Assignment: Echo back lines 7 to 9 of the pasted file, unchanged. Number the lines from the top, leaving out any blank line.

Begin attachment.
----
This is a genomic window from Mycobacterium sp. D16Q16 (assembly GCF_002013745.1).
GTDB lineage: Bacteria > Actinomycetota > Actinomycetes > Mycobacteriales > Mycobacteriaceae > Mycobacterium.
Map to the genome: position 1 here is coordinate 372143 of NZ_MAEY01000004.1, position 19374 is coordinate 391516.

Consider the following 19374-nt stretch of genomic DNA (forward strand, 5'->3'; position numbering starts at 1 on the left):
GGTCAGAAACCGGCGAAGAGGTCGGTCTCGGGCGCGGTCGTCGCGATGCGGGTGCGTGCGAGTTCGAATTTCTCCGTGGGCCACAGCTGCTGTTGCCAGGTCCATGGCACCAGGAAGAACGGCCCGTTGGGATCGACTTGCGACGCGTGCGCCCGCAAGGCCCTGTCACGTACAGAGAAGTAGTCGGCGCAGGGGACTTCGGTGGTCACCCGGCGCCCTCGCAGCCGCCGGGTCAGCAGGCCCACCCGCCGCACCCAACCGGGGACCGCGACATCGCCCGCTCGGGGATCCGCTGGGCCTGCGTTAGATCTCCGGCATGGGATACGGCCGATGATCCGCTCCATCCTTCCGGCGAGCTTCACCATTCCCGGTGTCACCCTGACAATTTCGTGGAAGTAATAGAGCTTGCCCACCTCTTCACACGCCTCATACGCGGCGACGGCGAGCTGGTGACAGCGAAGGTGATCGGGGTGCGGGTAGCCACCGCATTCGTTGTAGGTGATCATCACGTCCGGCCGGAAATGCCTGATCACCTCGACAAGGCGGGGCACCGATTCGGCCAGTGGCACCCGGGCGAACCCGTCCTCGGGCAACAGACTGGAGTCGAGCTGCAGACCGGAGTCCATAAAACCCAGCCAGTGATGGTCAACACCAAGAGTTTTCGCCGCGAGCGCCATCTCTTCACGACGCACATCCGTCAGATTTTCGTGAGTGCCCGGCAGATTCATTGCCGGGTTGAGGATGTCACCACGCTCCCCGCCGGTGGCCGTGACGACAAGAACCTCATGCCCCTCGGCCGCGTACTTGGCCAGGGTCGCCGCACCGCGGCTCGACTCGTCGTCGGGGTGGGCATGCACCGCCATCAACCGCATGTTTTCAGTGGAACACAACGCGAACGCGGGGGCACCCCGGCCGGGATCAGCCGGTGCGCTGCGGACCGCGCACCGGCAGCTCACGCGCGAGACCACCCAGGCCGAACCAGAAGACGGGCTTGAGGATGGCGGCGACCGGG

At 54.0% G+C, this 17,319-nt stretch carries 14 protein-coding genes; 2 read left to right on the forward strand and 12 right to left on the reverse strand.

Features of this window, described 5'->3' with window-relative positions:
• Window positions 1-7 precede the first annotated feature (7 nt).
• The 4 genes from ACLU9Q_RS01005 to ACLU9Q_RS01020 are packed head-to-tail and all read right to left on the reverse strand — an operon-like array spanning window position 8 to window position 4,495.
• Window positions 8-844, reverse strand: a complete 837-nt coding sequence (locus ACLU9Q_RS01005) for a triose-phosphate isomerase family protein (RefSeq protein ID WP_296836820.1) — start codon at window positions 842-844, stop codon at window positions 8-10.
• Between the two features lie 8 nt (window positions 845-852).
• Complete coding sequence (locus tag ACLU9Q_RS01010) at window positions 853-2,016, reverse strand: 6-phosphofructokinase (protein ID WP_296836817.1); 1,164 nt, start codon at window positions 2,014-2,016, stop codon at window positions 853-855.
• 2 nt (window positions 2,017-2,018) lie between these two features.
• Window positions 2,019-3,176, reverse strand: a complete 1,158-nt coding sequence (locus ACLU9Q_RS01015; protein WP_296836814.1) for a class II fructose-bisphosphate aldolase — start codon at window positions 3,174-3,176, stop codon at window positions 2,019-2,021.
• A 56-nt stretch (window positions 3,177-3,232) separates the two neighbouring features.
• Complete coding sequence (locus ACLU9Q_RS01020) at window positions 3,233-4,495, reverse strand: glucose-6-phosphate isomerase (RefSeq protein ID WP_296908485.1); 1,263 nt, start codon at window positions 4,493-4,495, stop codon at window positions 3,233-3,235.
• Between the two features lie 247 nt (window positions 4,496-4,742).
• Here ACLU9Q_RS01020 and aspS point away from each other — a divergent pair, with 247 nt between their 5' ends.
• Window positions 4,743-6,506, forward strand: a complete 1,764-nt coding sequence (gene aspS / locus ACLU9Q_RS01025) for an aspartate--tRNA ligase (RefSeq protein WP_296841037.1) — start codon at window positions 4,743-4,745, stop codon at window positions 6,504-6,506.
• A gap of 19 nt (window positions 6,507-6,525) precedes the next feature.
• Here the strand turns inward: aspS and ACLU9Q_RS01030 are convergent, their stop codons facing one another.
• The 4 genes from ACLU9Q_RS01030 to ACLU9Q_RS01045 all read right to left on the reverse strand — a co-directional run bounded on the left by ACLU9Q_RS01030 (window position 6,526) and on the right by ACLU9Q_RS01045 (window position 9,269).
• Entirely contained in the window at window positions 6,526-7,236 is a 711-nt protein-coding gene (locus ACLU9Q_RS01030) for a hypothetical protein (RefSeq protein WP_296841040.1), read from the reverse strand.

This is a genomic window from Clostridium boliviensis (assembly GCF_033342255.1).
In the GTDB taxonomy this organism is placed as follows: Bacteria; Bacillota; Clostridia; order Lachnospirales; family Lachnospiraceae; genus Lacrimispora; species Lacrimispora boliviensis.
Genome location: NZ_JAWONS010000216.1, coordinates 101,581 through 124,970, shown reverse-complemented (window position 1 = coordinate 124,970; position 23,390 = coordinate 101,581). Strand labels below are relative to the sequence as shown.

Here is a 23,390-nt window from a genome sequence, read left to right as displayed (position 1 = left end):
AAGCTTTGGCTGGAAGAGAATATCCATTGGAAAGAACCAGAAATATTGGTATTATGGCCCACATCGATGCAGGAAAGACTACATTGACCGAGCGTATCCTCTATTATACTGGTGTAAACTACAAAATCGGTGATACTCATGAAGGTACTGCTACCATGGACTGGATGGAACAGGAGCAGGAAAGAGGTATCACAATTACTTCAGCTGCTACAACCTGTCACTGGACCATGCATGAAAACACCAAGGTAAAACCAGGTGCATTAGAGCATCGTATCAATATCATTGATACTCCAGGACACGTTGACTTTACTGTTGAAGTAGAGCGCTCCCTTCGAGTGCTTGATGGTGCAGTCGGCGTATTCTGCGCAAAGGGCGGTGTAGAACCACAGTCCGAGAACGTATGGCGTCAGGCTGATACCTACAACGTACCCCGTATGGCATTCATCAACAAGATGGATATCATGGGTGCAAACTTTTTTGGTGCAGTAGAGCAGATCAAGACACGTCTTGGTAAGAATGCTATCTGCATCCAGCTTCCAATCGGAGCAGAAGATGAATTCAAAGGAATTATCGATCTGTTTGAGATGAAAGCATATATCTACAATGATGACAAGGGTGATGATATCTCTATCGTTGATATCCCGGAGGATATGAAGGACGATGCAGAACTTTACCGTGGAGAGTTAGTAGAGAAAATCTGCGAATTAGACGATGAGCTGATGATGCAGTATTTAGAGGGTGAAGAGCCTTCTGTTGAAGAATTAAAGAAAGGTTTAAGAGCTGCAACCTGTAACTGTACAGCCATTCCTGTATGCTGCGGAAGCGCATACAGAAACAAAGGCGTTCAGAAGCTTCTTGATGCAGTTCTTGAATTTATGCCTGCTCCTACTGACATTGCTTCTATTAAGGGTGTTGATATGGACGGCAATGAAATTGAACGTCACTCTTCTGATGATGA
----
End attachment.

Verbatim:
Features of this window, described 5'->3' with window-relative positions:
• Window positions 1-7 precede the first annotated feature (7 nt).
• The 4 genes from ACLU9Q_RS01005 to ACLU9Q_RS01020 are packed head-to-tail and all read right to left on the reverse strand — an operon-like array spanning window position 8 to window position 4,495.